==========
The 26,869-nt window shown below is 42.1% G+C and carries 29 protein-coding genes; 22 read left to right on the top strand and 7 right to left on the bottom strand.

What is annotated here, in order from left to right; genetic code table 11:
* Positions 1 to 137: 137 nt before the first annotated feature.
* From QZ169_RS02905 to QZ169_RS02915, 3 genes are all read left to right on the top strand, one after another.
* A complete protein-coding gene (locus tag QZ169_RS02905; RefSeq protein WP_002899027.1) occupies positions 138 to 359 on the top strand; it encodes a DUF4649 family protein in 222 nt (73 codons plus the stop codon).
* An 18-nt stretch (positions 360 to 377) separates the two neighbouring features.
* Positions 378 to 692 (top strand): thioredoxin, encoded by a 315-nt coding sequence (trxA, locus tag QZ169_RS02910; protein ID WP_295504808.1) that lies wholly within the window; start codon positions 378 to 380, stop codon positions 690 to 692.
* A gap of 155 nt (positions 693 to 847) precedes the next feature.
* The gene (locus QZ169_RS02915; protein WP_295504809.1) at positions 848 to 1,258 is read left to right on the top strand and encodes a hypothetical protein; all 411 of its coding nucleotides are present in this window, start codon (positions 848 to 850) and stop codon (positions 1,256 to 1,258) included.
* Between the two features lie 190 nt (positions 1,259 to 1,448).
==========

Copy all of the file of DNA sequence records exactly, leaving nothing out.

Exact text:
The 26,869-nt window shown below is 42.1% G+C and carries 29 protein-coding genes; 22 read left to right on the top strand and 7 right to left on the bottom strand.

What is annotated here, in order from left to right; genetic code table 11:
* Positions 1 to 137: 137 nt before the first annotated feature.
* From QZ169_RS02905 to QZ169_RS02915, 3 genes are all read left to right on the top strand, one after another.
* A complete protein-coding gene (locus tag QZ169_RS02905; RefSeq protein WP_002899027.1) occupies positions 138 to 359 on the top strand; it encodes a DUF4649 family protein in 222 nt (73 codons plus the stop codon).
* An 18-nt stretch (positions 360 to 377) separates the two neighbouring features.
* Positions 378 to 692 (top strand): thioredoxin, encoded by a 315-nt coding sequence (trxA, locus tag QZ169_RS02910; protein ID WP_295504808.1) that lies wholly within the window; start codon positions 378 to 380, stop codon positions 690 to 692.
* A gap of 155 nt (positions 693 to 847) precedes the next feature.
* The gene (locus QZ169_RS02915; protein WP_295504809.1) at positions 848 to 1,258 is read left to right on the top strand and encodes a hypothetical protein; all 411 of its coding nucleotides are present in this window, start codon (positions 848 to 850) and stop codon (positions 1,256 to 1,258) included.
* Between the two features lie 190 nt (positions 1,259 to 1,448).